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Title: Comparing the potency of chemicals with multiple modes of action in aquatic toxicology: Acute toxicity due to narcosis versus reactive toxicity of acrylic compounds

Abstract

A series of acrylates and methacrylates was used to illustrate a strategy to compare the importance of two modes of action (MOA) and thereby identify the predominant cause of acute fish toxicity. Acrylic compounds are known to be Michael acceptors and may therefore react with glutathione (GSH), causing GSH-depletion in vivo (reactive mechanism). On the other hand, acrylates may also act by a nonspecific mechanism (narcosis). The following two, physiologically meaningful parameters were calculated in order to estimate the contribution of these two mechanisms to the overall acute toxicity: (i) a lipid normalized body burden for narcosis and (ii) the potential degree of GSH depletion by chemical reactivity. The degree of GSH depletion was found to be related to the product of the reactivity toward GSH and the exposure concentration. This model was validated with four model compounds and an in vivo study. For both MOA, toxic ratios were calculated and compared for all chemicals in the series. The approach enables the comparison of the contribution to toxicity of chemicals with more than on MOA.

Authors:
; ;  [1]
  1. Utrecht Univ. (Netherlands). Research Inst. of Toxicology
Publication Date:
OSTI Identifier:
696777
Resource Type:
Journal Article
Journal Name:
Environmental Science and Technology
Additional Journal Information:
Journal Volume: 33; Journal Issue: 17; Other Information: PBD: 1 Sep 1999
Country of Publication:
United States
Language:
English
Subject:
54 ENVIRONMENTAL SCIENCES; 56 BIOLOGY AND MEDICINE, APPLIED STUDIES; WATER POLLUTION; WATER CHEMISTRY; ACRYLATES; METHACRYLATES; COMPARATIVE EVALUATIONS; TOXICITY; FISHES; BIOLOGICAL INDICATORS

Citation Formats

Freidig, A.P., Verhaar, H.J.M., and Hermens, J.L.M. Comparing the potency of chemicals with multiple modes of action in aquatic toxicology: Acute toxicity due to narcosis versus reactive toxicity of acrylic compounds. United States: N. p., 1999. Web. doi:10.1021/es990251b.
Freidig, A.P., Verhaar, H.J.M., & Hermens, J.L.M. Comparing the potency of chemicals with multiple modes of action in aquatic toxicology: Acute toxicity due to narcosis versus reactive toxicity of acrylic compounds. United States. doi:10.1021/es990251b.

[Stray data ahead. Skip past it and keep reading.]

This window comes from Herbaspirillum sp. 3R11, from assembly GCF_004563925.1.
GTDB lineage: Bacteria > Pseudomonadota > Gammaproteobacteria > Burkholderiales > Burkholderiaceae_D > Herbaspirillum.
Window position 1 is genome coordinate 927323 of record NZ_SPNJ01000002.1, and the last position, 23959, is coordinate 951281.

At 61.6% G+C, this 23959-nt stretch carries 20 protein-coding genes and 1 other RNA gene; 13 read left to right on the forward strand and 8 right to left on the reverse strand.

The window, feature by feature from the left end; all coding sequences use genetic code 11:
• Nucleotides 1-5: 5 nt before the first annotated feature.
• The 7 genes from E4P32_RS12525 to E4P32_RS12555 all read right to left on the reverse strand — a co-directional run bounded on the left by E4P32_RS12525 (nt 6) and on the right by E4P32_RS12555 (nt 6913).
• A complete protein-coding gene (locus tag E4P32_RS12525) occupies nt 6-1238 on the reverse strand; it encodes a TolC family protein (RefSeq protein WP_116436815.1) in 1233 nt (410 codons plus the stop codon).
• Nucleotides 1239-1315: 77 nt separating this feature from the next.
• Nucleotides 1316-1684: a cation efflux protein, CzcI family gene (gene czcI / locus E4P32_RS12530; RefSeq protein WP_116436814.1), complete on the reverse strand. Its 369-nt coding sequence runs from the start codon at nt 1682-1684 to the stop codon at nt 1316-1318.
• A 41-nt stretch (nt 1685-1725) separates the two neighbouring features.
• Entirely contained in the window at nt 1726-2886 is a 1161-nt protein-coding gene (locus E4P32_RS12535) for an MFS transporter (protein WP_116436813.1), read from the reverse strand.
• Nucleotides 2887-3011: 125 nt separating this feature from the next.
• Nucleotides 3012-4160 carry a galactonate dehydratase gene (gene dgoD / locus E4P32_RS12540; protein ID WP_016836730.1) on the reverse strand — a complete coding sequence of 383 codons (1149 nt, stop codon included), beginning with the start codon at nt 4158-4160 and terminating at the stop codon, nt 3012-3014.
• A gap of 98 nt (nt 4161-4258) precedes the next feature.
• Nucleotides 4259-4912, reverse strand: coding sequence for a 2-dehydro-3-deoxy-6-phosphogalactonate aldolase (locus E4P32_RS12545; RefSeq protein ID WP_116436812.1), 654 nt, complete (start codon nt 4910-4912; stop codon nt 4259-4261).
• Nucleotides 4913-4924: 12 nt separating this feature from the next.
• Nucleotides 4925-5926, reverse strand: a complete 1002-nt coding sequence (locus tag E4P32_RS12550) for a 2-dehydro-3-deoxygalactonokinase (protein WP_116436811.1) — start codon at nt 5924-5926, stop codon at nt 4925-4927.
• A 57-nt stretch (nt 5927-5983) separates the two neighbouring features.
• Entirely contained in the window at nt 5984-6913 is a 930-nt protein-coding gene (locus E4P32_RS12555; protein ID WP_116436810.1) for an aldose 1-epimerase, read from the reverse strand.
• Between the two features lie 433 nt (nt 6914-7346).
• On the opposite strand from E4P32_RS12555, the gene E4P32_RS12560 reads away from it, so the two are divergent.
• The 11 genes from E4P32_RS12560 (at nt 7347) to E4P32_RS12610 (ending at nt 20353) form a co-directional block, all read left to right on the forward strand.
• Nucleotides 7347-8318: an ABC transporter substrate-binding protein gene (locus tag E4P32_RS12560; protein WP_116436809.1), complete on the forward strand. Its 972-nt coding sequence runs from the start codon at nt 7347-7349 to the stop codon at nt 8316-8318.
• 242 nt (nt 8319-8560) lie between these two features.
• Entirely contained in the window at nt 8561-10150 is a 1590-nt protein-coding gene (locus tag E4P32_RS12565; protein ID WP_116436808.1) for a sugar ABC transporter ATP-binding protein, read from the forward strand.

Freidig, A.P., Verhaar, H.J.M., and Hermens, J.L.M. Wed . "Comparing the potency of chemicals with multiple modes of action in aquatic toxicology: Acute toxicity due to narcosis versus reactive toxicity of acrylic compounds". United States. doi:10.1021/es990251b.
@article{osti_696777,
title = {Comparing the potency of chemicals with multiple modes of action in aquatic toxicology: Acute toxicity due to narcosis versus reactive toxicity of acrylic compounds},
author = {Freidig, A.P. and Verhaar, H.J.M. and Hermens, J.L.M.},
abstractNote = {A series of acrylates and methacrylates was used to illustrate a strategy to compare the importance of two modes of action (MOA) and thereby identify the predominant cause of acute fish toxicity. Acrylic compounds are known to be Michael acceptors and may therefore react with glutathione (GSH), causing GSH-depletion in vivo (reactive mechanism). On the other hand, acrylates may also act by a nonspecific mechanism (narcosis). The following two, physiologically meaningful parameters were calculated in order to estimate the contribution of these two mechanisms to the overall acute toxicity: (i) a lipid normalized body burden for narcosis and (ii) the potential degree of GSH depletion by chemical reactivity. The degree of GSH depletion was found to be related to the product of the reactivity toward GSH and the exposure concentration. This model was validated with four model compounds and an in vivo study. For both MOA, toxic ratios were calculated and compared for all chemicals in the series. The approach enables the comparison of the contribution to toxicity of chemicals with more than on MOA.},
doi = {10.1021/es990251b},
journal = {Environmental Science and Technology},
number = 17,
volume = 33,
place = {United States},
year = {1999},
month = {9}
}